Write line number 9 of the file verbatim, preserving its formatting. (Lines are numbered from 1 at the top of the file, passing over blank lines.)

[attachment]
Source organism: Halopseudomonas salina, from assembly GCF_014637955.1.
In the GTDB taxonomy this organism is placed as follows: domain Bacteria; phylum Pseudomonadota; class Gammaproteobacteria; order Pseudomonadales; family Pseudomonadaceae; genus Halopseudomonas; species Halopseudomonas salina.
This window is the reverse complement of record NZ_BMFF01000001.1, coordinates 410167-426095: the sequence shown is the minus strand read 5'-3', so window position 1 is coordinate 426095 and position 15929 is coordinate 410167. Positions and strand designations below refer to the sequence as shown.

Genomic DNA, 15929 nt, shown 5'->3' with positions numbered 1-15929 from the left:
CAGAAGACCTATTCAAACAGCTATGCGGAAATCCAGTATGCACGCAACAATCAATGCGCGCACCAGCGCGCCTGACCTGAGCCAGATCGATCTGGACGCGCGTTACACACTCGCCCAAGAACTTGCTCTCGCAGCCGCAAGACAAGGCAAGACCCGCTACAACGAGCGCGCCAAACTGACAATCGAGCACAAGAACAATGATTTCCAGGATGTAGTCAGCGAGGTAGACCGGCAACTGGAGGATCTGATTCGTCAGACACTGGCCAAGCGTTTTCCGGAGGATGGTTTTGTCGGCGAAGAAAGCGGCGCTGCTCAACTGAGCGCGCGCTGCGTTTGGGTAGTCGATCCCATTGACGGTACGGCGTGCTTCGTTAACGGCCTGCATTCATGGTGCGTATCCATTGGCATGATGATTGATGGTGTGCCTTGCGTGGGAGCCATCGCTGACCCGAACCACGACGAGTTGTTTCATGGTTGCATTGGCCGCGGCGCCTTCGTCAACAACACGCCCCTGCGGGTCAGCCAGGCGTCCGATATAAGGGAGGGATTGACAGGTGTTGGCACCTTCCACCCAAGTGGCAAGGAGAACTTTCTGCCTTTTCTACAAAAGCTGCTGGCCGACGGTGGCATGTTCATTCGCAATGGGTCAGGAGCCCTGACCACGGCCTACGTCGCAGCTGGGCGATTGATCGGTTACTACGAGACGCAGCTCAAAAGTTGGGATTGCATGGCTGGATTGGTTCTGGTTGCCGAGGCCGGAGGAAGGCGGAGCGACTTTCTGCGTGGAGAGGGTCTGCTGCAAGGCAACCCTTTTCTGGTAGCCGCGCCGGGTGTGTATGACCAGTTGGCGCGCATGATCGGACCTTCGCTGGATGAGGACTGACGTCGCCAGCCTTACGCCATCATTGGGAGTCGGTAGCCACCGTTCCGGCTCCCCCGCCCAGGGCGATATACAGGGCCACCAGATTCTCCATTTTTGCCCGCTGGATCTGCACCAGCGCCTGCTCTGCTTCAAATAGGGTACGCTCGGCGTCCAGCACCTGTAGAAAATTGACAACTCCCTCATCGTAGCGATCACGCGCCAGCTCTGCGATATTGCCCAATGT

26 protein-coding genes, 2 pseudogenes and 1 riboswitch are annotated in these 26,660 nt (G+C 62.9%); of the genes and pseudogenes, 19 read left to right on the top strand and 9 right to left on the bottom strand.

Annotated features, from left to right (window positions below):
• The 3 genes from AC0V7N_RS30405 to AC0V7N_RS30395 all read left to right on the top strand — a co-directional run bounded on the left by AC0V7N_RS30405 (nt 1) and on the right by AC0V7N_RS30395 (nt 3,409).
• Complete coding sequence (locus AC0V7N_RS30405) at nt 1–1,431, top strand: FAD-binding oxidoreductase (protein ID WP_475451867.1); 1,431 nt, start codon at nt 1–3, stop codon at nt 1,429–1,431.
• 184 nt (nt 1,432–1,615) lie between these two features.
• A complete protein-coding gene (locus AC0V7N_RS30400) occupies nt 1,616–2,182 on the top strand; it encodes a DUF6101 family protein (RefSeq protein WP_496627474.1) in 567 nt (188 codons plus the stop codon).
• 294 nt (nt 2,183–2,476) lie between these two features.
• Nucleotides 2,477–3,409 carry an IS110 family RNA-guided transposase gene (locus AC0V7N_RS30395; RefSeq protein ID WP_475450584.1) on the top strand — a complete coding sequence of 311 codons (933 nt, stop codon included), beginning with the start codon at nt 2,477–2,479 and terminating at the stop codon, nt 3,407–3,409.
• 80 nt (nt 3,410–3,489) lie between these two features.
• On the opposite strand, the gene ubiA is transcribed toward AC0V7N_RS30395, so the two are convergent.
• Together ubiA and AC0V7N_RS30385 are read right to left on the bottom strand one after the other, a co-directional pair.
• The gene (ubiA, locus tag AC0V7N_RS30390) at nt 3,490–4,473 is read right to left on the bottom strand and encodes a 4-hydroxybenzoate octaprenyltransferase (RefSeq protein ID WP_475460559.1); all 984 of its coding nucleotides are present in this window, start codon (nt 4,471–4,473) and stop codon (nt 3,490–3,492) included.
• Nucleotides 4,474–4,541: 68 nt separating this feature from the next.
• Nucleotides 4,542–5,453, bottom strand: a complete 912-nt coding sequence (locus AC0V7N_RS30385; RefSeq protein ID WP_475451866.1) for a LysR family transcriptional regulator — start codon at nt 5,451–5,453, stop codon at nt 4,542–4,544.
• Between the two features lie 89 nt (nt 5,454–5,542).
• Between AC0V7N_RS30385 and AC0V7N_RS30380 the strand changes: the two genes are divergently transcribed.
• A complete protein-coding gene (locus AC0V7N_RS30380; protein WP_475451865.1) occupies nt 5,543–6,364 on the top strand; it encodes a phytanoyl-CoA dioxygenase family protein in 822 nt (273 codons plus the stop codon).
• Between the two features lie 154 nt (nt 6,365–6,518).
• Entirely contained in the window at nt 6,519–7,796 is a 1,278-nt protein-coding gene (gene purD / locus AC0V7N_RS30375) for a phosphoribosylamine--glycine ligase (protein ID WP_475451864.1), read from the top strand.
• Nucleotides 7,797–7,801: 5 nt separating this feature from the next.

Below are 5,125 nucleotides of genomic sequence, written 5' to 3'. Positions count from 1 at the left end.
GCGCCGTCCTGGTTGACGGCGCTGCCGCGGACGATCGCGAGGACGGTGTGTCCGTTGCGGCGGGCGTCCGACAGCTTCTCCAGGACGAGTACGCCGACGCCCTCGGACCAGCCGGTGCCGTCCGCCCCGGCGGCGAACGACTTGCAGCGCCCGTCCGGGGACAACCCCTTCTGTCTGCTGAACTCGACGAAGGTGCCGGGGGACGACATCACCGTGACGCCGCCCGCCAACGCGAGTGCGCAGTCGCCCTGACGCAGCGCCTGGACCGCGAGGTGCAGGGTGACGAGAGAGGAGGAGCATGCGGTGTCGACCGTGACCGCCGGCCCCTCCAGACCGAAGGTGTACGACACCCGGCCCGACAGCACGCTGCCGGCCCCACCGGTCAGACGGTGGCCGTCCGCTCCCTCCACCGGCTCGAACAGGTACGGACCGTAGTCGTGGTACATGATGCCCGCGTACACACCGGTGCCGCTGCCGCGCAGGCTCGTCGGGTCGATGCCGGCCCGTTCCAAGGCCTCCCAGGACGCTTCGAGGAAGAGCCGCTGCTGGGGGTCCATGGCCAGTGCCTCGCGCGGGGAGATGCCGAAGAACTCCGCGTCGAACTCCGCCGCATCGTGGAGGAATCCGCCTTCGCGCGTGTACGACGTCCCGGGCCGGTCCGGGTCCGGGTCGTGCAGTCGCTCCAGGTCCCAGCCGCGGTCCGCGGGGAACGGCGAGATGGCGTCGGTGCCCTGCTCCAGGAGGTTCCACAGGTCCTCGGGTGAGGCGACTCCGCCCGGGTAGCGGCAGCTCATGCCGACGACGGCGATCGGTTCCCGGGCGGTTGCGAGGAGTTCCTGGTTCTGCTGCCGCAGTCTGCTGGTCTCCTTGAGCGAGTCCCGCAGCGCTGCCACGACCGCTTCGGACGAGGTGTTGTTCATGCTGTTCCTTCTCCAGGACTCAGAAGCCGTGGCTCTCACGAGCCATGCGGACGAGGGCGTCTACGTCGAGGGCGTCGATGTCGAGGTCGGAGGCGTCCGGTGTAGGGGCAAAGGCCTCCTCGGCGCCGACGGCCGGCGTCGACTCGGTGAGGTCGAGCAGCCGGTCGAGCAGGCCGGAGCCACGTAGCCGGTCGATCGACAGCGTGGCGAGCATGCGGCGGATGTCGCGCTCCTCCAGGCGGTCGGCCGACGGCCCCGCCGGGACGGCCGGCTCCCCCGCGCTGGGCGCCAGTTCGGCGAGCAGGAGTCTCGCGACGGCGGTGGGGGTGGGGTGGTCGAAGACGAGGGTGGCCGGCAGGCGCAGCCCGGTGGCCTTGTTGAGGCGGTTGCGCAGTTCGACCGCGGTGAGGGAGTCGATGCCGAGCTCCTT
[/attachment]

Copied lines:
• Complete coding sequence (locus AC0V7N_RS30405) at nt 1–1,431, top strand: FAD-binding oxidoreductase (protein ID WP_475451867.1); 1,431 nt, start codon at nt 1–3, stop codon at nt 1,429–1,431.